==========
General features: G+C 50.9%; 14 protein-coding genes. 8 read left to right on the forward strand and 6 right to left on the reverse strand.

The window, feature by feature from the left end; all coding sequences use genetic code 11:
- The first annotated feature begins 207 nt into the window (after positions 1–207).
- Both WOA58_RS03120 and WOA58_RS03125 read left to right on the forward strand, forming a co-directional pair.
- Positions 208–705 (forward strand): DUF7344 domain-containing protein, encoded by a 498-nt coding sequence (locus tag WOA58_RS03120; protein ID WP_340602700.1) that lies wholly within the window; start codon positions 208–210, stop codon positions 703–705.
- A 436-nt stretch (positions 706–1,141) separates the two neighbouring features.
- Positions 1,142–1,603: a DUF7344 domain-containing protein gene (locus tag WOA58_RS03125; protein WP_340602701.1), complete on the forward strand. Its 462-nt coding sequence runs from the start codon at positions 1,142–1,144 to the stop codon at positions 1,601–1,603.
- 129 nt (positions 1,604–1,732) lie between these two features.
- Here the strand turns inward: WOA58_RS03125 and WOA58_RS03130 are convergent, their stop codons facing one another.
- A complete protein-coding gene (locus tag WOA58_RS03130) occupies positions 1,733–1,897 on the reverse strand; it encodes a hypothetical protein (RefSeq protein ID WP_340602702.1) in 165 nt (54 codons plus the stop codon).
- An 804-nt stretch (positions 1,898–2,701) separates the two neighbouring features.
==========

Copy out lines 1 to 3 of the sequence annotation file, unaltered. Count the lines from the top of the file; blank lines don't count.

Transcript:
General features: G+C 50.9%; 14 protein-coding genes. 8 read left to right on the forward strand and 6 right to left on the reverse strand.

The window, feature by feature from the left end; all coding sequences use genetic code 11:
- The first annotated feature begins 207 nt into the window (after positions 1–207).